Voyage of the Penguins

Christine Redfern

Christine Redfern


This story is in memory of the passengers who were on the Komagata Maru.

This happened exactly a hundred years ago. Three-hundred-and-seventy-six penguins arrived on an iceberg (a huge chunk) to the shores of a glittering city. But they were not allowed to land.

The residents of the city, the Shore Penguins said that the Berg Penguins were not penguins at all. “Berg Penguins are cockroaches really,” observed the Emperor. “Therefore unsuitable, and they must turn back.”

In the meantime the iceberg was melting at an alarming rate. And a few days later there was little food and water left, only crumbs, and Berg Penguins began to eat less and less. Together they begged the authorities for permission to land. At least provide us water, a tiny little voice screamed. But her request was turned down.

Seven more weeks passed by. During this time two elderly birds jumped into the frigid waters, and neither one of them was seen again.

On Friday the city glittered marvelously as it was the day of remembrance of pure values. Shore Penguins (and their happy babies) danced and picnic-ed on the beach, and while they made merry a clear message was radioed to the ‘pests’.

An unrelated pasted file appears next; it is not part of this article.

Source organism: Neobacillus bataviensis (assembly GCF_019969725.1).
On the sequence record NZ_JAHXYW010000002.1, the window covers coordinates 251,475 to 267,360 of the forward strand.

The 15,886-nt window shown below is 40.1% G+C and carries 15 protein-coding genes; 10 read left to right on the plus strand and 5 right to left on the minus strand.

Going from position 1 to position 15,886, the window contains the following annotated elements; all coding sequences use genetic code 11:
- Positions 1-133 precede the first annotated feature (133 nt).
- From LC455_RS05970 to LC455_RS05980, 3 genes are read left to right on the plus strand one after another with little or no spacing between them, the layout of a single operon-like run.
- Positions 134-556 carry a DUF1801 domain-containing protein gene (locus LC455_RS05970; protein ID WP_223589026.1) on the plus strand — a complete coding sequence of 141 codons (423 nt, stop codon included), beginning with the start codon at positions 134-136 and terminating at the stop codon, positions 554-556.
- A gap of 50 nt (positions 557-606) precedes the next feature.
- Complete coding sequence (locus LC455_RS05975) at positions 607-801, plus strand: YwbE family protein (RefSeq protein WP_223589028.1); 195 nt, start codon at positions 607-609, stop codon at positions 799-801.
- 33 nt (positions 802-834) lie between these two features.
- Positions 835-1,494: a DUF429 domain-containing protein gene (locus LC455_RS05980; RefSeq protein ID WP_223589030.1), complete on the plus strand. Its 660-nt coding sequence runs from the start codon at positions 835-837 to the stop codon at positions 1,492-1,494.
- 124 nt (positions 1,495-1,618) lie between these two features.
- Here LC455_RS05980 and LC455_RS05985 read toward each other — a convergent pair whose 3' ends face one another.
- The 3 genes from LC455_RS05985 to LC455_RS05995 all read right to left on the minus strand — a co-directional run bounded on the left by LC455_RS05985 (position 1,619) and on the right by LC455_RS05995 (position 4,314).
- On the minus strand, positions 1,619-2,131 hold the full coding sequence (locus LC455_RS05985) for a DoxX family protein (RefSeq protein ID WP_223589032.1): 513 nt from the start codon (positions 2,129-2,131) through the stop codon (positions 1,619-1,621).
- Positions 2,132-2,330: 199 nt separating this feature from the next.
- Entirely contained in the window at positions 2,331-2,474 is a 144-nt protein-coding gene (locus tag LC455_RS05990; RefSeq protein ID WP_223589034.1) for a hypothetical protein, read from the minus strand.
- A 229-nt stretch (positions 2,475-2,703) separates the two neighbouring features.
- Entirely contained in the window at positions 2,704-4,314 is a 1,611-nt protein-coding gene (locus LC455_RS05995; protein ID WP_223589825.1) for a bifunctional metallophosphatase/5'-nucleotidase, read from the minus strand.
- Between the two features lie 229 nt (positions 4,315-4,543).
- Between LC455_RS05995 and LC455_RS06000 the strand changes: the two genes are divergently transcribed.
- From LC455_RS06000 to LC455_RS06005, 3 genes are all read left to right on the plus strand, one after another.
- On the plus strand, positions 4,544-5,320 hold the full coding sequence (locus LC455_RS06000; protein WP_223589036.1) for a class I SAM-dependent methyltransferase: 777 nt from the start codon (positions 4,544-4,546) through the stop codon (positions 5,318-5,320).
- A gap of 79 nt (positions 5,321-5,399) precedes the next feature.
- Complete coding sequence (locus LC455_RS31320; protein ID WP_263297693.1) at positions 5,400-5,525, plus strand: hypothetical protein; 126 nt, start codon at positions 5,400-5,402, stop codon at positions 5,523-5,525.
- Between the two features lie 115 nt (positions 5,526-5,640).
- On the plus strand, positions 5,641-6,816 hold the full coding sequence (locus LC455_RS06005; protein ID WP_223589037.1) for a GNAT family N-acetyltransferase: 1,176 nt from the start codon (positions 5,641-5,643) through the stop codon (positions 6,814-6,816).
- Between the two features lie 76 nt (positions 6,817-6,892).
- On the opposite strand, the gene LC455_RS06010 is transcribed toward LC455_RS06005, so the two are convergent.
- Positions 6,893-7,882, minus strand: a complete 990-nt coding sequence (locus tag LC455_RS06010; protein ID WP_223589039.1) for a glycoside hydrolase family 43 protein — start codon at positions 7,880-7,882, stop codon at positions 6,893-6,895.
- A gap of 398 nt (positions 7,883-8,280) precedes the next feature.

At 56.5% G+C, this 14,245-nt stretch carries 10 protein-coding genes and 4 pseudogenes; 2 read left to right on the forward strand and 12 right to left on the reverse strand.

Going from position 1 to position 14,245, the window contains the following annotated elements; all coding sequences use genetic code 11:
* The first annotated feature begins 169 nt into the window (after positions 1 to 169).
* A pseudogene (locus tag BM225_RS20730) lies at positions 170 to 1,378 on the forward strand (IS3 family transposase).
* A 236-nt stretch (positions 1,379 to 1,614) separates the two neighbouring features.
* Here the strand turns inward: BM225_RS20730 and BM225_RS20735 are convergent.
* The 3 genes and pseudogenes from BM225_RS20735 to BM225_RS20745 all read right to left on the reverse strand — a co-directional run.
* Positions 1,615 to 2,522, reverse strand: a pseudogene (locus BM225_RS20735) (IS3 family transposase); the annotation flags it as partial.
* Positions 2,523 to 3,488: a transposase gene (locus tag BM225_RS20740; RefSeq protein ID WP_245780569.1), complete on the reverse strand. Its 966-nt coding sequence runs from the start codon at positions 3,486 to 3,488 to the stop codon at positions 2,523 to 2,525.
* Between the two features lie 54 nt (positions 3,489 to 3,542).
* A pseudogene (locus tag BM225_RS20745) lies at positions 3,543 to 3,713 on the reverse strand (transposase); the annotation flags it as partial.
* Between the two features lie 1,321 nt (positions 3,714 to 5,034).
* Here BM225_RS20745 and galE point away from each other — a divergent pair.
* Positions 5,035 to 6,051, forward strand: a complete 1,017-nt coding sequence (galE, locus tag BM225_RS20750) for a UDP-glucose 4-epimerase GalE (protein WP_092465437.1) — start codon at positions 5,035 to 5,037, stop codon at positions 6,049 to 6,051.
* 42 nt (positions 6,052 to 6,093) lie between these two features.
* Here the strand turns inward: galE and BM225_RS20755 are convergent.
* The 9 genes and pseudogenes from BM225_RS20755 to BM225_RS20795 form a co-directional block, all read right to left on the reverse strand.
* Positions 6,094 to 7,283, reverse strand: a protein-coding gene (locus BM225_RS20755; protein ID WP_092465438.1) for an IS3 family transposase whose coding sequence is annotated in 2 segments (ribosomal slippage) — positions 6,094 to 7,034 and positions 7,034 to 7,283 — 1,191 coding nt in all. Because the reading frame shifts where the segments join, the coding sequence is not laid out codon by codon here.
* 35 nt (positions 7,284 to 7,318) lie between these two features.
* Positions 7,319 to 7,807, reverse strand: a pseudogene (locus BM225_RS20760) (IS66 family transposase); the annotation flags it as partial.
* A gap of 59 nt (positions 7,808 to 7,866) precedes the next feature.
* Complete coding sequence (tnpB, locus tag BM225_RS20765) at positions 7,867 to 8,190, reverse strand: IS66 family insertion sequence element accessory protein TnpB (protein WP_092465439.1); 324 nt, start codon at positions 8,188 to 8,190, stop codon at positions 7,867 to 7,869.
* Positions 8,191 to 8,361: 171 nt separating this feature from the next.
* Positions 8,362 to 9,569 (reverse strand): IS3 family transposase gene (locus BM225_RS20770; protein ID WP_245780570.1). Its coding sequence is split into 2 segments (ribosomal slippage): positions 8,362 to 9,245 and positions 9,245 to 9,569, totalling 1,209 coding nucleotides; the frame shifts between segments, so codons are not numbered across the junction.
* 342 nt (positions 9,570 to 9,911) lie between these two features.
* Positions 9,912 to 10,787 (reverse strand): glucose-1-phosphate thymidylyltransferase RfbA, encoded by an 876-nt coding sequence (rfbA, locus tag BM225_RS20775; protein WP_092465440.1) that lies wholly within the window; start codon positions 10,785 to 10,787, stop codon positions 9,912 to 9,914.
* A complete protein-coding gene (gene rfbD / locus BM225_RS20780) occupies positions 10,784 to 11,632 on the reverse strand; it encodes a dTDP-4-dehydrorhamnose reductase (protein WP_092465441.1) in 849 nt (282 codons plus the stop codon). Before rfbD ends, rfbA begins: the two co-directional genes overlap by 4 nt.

“If you don’t turn back within 24 hours we will fire.”

By now the iceberg was less than a hundredth of the original size. And the only sound was the sound of cracking.

Twenty-four hours later the Emperor ordered his soldiers to get ready for a crackdown. They fired and fired until the bloody float disappeared.

A few hours later the children on the shore noticed something rising from the waters, and to this day it is still there. Not just when one stands on the beach and looks out to the sea, but throughout the land. Each time one breathes one feels its presence.


Jaspreet Singh’s latest book Helium is published by Bloomsbury. Christine Redfern’s latest graphic novella Who Is Ana Mendieta? is published by The Fem